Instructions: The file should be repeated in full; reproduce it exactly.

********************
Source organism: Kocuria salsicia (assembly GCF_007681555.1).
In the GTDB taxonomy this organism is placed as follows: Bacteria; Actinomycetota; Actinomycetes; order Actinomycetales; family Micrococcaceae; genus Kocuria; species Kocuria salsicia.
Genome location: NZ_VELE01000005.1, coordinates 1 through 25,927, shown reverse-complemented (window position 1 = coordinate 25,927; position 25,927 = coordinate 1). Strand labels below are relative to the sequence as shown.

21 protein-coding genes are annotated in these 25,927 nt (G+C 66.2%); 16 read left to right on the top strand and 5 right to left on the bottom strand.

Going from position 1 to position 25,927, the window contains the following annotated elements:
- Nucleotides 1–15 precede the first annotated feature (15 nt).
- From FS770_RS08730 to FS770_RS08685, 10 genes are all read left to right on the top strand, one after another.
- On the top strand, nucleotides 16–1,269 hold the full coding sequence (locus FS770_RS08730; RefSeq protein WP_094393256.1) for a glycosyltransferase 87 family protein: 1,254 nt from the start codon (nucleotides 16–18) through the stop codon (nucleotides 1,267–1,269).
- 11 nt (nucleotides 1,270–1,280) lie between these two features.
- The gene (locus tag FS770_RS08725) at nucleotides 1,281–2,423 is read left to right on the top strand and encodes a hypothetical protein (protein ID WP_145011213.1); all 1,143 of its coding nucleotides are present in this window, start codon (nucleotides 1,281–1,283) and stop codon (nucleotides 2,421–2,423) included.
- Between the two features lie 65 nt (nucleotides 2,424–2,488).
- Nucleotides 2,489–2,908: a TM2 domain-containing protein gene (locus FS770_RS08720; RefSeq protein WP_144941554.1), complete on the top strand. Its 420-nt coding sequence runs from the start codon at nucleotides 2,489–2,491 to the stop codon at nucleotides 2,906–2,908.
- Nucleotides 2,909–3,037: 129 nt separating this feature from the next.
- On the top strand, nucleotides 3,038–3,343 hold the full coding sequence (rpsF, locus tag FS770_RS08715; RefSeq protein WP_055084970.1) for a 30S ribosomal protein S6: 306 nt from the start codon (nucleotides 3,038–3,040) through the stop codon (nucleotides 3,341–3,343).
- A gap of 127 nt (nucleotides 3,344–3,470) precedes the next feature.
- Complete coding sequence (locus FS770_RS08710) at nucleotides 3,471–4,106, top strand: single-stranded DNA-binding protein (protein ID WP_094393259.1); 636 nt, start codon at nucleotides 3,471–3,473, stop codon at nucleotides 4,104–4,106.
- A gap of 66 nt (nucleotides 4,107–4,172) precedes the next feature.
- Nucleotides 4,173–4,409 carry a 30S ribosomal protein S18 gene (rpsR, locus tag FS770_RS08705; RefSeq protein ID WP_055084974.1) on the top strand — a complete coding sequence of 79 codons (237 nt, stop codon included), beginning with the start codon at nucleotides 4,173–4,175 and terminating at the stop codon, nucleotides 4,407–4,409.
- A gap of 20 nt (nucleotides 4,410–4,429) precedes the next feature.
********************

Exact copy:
Source organism: Kocuria salsicia (assembly GCF_007681555.1).
In the GTDB taxonomy this organism is placed as follows: Bacteria; Actinomycetota; Actinomycetes; order Actinomycetales; family Micrococcaceae; genus Kocuria; species Kocuria salsicia.
Genome location: NZ_VELE01000005.1, coordinates 1 through 25,927, shown reverse-complemented (window position 1 = coordinate 25,927; position 25,927 = coordinate 1). Strand labels below are relative to the sequence as shown.

21 protein-coding genes are annotated in these 25,927 nt (G+C 66.2%); 16 read left to right on the top strand and 5 right to left on the bottom strand.

Going from position 1 to position 25,927, the window contains the following annotated elements:
- Nucleotides 1–15 precede the first annotated feature (15 nt).
- From FS770_RS08730 to FS770_RS08685, 10 genes are all read left to right on the top strand, one after another.
- On the top strand, nucleotides 16–1,269 hold the full coding sequence (locus FS770_RS08730; RefSeq protein WP_094393256.1) for a glycosyltransferase 87 family protein: 1,254 nt from the start codon (nucleotides 16–18) through the stop codon (nucleotides 1,267–1,269).
- 11 nt (nucleotides 1,270–1,280) lie between these two features.
- The gene (locus tag FS770_RS08725) at nucleotides 1,281–2,423 is read left to right on the top strand and encodes a hypothetical protein (protein ID WP_145011213.1); all 1,143 of its coding nucleotides are present in this window, start codon (nucleotides 1,281–1,283) and stop codon (nucleotides 2,421–2,423) included.
- Between the two features lie 65 nt (nucleotides 2,424–2,488).
- Nucleotides 2,489–2,908: a TM2 domain-containing protein gene (locus FS770_RS08720; RefSeq protein WP_144941554.1), complete on the top strand. Its 420-nt coding sequence runs from the start codon at nucleotides 2,489–2,491 to the stop codon at nucleotides 2,906–2,908.
- Nucleotides 2,909–3,037: 129 nt separating this feature from the next.
- On the top strand, nucleotides 3,038–3,343 hold the full coding sequence (rpsF, locus tag FS770_RS08715; RefSeq protein WP_055084970.1) for a 30S ribosomal protein S6: 306 nt from the start codon (nucleotides 3,038–3,040) through the stop codon (nucleotides 3,341–3,343).
- A gap of 127 nt (nucleotides 3,344–3,470) precedes the next feature.
- Complete coding sequence (locus FS770_RS08710) at nucleotides 3,471–4,106, top strand: single-stranded DNA-binding protein (protein ID WP_094393259.1); 636 nt, start codon at nucleotides 3,471–3,473, stop codon at nucleotides 4,104–4,106.
- A gap of 66 nt (nucleotides 4,107–4,172) precedes the next feature.
- Nucleotides 4,173–4,409 carry a 30S ribosomal protein S18 gene (rpsR, locus tag FS770_RS08705; RefSeq protein ID WP_055084974.1) on the top strand — a complete coding sequence of 79 codons (237 nt, stop codon included), beginning with the start codon at nucleotides 4,173–4,175 and terminating at the stop codon, nucleotides 4,407–4,409.
- A gap of 20 nt (nucleotides 4,410–4,429) precedes the next feature.